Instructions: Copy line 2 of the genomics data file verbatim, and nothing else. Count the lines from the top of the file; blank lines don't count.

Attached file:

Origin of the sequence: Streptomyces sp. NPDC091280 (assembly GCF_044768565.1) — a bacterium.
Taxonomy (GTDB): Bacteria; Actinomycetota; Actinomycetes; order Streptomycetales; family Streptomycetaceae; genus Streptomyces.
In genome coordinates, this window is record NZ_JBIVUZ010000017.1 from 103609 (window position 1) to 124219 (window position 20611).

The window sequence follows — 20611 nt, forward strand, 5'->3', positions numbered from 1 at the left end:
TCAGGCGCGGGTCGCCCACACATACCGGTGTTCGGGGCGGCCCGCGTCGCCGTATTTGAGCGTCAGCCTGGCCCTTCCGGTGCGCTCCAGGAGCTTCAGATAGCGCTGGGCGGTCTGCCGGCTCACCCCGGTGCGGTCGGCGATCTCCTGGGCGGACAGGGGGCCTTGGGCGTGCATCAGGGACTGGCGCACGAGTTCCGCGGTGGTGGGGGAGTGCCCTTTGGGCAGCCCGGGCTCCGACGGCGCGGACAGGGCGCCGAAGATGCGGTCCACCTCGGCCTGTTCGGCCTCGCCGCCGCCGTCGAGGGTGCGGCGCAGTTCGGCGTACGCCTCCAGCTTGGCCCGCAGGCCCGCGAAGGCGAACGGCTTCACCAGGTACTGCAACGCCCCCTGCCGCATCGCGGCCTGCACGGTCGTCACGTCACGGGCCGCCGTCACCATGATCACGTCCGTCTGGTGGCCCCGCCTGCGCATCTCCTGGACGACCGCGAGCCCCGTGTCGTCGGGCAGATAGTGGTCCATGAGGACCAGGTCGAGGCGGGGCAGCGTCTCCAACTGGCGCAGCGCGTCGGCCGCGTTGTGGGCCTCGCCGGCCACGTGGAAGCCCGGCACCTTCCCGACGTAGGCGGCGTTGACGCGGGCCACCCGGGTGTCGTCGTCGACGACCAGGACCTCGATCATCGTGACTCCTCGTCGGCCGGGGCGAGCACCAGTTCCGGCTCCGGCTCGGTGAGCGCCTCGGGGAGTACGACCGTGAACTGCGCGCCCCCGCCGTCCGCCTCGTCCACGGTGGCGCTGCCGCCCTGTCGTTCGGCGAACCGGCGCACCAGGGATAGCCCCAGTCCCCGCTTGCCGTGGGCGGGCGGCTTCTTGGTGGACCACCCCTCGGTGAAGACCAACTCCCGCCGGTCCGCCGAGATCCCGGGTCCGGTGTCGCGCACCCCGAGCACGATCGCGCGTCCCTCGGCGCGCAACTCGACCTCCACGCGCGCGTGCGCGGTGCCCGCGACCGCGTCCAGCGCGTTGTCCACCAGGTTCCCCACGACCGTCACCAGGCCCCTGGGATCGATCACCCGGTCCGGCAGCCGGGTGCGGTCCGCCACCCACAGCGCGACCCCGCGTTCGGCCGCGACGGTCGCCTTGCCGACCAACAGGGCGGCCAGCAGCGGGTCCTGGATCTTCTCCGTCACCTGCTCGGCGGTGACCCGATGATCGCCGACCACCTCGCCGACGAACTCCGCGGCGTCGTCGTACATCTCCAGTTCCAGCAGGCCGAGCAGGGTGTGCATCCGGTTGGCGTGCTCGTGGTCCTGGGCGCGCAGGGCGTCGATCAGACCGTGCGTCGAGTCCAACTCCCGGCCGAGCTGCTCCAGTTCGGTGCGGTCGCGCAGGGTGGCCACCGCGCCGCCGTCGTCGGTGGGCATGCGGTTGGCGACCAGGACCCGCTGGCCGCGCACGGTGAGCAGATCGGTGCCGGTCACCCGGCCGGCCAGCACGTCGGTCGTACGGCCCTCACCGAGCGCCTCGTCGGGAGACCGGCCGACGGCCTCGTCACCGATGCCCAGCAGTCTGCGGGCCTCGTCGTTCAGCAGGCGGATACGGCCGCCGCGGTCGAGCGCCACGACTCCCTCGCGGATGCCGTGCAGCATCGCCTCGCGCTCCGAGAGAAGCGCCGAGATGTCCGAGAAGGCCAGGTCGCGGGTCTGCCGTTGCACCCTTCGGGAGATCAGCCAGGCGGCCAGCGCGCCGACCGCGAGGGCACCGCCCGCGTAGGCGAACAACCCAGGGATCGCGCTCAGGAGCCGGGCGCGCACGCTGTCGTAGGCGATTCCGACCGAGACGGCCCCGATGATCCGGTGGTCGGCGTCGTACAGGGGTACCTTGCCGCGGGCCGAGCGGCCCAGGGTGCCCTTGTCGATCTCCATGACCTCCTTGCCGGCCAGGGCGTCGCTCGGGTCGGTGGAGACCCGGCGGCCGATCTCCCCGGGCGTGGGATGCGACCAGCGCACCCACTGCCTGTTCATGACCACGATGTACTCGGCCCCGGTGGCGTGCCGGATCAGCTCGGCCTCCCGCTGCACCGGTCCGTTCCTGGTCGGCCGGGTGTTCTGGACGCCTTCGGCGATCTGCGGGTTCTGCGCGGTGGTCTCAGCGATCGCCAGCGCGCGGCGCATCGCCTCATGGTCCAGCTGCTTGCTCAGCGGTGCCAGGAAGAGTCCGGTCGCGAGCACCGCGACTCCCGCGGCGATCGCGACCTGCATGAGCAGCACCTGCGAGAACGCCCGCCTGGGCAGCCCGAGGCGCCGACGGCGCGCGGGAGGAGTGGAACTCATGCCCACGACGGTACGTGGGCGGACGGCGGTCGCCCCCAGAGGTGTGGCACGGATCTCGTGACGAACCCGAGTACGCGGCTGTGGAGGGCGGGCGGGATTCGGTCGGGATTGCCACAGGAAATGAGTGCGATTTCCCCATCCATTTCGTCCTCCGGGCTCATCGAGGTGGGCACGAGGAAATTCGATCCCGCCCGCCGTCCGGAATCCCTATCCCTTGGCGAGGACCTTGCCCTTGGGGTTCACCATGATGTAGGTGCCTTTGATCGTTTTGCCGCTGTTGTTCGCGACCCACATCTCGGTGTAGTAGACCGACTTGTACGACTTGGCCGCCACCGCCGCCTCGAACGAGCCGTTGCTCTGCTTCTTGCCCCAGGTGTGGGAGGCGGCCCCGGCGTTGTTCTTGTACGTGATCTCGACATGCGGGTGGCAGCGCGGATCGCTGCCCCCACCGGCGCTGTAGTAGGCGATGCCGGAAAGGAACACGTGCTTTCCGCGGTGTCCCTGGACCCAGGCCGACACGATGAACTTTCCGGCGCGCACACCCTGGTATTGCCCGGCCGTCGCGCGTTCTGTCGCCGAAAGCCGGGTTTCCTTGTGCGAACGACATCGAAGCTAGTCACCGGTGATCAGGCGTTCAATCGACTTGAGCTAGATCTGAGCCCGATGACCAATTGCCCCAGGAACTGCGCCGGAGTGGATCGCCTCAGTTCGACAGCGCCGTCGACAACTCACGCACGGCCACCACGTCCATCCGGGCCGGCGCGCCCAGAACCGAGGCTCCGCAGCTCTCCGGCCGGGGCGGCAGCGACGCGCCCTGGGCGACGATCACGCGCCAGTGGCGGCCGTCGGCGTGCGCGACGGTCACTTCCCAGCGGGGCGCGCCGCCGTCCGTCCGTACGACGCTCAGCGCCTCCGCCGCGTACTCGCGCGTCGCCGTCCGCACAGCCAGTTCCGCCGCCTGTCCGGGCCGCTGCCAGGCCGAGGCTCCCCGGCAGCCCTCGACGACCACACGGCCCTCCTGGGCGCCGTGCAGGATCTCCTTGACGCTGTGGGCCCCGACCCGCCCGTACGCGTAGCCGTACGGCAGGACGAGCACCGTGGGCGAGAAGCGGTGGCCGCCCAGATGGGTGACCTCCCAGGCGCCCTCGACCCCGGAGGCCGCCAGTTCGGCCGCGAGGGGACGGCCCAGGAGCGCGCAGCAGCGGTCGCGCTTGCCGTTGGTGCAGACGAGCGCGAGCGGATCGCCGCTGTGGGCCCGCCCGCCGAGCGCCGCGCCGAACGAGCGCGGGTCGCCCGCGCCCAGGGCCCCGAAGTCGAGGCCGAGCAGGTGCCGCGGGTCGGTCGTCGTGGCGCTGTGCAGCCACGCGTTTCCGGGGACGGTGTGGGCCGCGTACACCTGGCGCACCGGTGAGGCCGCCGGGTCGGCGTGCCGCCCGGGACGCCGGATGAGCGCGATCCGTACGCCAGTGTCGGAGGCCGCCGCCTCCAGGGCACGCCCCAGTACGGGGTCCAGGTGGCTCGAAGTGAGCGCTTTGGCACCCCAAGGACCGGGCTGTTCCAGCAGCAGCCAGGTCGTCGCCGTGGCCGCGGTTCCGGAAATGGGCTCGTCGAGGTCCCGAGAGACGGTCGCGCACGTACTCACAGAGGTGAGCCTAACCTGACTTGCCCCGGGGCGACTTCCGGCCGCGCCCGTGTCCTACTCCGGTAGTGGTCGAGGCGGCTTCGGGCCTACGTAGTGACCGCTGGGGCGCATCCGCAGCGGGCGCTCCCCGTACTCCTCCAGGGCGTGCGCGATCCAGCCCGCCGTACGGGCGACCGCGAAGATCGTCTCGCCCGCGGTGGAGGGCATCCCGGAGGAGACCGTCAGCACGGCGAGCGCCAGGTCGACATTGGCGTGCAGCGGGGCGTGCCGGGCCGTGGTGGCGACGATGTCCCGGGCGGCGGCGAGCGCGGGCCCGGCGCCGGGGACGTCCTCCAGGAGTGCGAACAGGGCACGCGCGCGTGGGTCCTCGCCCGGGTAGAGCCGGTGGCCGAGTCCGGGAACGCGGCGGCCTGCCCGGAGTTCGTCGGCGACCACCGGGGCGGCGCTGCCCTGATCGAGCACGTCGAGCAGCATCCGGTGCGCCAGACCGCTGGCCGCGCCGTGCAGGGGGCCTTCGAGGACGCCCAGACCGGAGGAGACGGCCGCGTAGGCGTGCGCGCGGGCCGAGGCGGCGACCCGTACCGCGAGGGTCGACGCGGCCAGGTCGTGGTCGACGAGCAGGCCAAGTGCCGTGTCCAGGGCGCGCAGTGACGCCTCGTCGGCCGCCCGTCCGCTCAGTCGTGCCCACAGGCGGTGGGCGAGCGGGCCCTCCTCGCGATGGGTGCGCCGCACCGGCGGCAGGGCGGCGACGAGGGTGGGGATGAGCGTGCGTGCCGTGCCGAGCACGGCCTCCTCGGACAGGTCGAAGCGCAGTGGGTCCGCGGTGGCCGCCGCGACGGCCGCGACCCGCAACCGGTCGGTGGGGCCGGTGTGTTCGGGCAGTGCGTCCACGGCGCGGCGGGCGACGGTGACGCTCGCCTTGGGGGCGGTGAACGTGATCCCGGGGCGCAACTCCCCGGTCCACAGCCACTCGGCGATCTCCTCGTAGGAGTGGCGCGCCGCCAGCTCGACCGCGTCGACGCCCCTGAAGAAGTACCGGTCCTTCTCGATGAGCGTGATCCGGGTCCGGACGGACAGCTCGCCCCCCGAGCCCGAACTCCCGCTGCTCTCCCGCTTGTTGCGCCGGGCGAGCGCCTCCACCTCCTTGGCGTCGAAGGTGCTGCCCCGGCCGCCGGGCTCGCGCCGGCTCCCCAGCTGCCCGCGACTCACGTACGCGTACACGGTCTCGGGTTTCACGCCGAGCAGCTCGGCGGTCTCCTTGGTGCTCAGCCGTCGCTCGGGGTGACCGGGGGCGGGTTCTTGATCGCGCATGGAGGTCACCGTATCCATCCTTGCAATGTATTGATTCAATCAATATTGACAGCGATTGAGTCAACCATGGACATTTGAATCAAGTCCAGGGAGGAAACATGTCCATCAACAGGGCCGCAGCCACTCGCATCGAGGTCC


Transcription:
Taxonomy (GTDB): Bacteria; Actinomycetota; Actinomycetes; order Streptomycetales; family Streptomycetaceae; genus Streptomyces.